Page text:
The Importance of a Trusted Price Guide

I never claimed to be a writer, and I still don’t even though and I co-wrote with John Schwartz the “Standard Guide to Small Size U.S. Currency, 1928 to Date”. My writing ‘education’ consists of one course in “Free Writing” taught by Professor Nelson at the illustrious Minot State University, where I earned a four year business degree after dropping out of the geology program because my brain was impermeable to higher math. Prof. Nelson always taught, ‘Write as you would speak to someone standing in front of you since you can always edit later.’ This is my preferred writing method by which I will share with the readers of the newly established SPMC posts or web blogs all the ‘secrets’ of the Small Size Guide (SSG), from its early genesis to the method used to compile the current 10th edition and future editions.

My involvement began in the late 90s as a major contributor to the 3rd edition, which eventually led to my co-authorship with John Schwartz starting with the 8th edition. My interest began with my grousing about what I considered defects in the earlier editions. Rather than becoming only a professional complainer, however, I decided to see what I could do to help improve this Small Size Guide. I believe it is fair to say that the SSG has retained and even increased its respected status as the small-size ‘bible’ amongst this specialized collecting fraternity over the decades of publication.

For all those defect watchers out there let it be known that I consider this book every Small Size U.S. Currency collector’s project and avidly solicit comments, questions and other input. My next post will be a conversation that I had with an interested collector who was concerned that I had inexplicably, and perhaps, unjustifiably, dropped the price on a note. But I am getting a bit ahead of myself since this first post is about errata and corrections for the just published 10th edition.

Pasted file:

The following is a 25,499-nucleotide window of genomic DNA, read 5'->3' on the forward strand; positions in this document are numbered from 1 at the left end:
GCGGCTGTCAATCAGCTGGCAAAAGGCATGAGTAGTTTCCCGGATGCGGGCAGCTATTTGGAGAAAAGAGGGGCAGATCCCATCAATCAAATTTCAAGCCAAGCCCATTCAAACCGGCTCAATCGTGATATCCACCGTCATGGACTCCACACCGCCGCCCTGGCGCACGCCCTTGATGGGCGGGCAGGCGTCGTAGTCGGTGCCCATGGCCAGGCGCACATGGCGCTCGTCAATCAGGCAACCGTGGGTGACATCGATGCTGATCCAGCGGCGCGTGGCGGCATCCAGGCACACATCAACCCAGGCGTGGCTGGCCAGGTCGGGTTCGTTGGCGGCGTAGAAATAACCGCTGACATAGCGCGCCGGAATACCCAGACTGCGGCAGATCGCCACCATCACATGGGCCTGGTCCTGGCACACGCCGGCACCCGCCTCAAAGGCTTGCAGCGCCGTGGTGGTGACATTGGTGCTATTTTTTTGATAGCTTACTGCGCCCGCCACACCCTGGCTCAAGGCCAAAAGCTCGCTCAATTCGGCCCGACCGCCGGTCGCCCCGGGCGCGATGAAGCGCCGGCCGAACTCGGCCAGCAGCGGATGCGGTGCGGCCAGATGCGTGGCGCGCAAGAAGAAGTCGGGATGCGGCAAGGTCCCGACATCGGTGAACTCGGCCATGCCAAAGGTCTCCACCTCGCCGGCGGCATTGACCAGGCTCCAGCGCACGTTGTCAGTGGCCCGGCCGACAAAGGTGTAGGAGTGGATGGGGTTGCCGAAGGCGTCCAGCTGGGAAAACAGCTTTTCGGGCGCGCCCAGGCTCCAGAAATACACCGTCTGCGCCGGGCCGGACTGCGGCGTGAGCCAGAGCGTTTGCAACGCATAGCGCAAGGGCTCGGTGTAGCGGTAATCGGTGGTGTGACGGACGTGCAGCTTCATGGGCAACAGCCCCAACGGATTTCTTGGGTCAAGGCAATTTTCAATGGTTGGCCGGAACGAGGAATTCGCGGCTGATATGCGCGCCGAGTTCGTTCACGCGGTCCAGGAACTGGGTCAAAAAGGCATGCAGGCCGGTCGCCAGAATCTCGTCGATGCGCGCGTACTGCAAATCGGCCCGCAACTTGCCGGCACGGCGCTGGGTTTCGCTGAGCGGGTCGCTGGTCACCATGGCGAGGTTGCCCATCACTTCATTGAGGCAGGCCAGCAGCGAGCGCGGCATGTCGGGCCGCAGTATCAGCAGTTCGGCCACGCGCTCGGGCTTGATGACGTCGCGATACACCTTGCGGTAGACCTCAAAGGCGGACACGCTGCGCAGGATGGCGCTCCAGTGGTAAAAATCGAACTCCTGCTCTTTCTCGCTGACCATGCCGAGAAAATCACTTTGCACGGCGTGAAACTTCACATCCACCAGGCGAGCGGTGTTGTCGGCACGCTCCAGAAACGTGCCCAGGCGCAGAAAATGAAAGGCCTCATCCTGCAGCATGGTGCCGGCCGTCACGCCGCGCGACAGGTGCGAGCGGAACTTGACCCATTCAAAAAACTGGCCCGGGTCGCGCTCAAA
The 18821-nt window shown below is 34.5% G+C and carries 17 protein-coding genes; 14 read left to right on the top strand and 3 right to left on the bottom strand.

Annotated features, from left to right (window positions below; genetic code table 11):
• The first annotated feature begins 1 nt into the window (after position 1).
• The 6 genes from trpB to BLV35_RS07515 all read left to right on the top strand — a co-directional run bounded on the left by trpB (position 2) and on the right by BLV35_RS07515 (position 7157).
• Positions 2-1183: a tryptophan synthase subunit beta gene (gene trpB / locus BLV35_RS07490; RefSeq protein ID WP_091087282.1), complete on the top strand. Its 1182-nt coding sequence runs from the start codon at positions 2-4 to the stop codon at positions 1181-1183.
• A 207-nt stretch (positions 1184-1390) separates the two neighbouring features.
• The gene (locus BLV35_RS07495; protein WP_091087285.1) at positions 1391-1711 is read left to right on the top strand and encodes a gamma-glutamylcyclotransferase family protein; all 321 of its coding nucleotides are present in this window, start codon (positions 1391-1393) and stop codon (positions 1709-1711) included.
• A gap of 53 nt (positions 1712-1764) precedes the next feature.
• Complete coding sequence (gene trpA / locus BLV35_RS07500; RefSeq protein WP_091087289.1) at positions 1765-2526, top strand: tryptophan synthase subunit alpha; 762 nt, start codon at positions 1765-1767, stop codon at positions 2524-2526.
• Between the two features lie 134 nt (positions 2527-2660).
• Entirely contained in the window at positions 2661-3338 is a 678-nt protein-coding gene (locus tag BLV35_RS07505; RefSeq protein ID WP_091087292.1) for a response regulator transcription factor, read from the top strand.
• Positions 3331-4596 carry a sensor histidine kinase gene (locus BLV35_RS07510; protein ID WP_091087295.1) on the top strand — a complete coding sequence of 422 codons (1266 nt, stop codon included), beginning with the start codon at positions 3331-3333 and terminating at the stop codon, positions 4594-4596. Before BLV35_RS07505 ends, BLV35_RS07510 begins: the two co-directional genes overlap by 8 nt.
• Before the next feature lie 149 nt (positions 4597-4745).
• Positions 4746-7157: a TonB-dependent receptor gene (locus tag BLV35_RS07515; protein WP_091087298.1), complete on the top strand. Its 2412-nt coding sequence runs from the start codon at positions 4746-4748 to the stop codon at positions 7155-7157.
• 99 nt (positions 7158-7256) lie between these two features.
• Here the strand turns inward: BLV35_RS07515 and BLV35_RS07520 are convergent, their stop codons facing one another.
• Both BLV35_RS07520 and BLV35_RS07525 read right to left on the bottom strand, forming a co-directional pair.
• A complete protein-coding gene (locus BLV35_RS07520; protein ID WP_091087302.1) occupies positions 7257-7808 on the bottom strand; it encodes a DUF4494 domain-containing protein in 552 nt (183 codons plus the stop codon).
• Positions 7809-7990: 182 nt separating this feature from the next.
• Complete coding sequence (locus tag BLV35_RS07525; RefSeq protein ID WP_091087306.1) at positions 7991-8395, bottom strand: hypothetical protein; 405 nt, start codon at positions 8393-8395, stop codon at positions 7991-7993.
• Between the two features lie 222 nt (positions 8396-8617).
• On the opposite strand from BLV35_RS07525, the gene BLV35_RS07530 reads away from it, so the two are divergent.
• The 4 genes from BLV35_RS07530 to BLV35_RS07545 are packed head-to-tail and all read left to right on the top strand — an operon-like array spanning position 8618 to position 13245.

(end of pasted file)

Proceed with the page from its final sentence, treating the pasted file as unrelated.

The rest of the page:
Early on it made more sense to divide the writing and editing duties so John concentrates on the vetting of bad data (of which there is plenty and some has persisted since the time of earliest O’Donnell Handbooks), adding new issues and updating the serial number ranges. A good example of these self-perpetuating errors is the listing on page 111 of the $5 1934, Dark Green Seal (DGS), non-mule San Francisco district Federal Reserve Notes (FRN). Thanks go to Randy Vogel and Jamie Yakes for conscientiously pointing out that these all had brown Hawaii emergency overprints so no DGS notes can exist. This error has been printed in all 10 editions of the SSG, but will not be in the 11th without a footnote correction. Randy is a serious San Francisco collector and Jamie is no doubt known to the readers of the SPMC Journal “Paper Money” as one of its excellent researchers and frequent contributors. This is a good example of effective collaboration within the hobby that helps to continuously improve the SSG.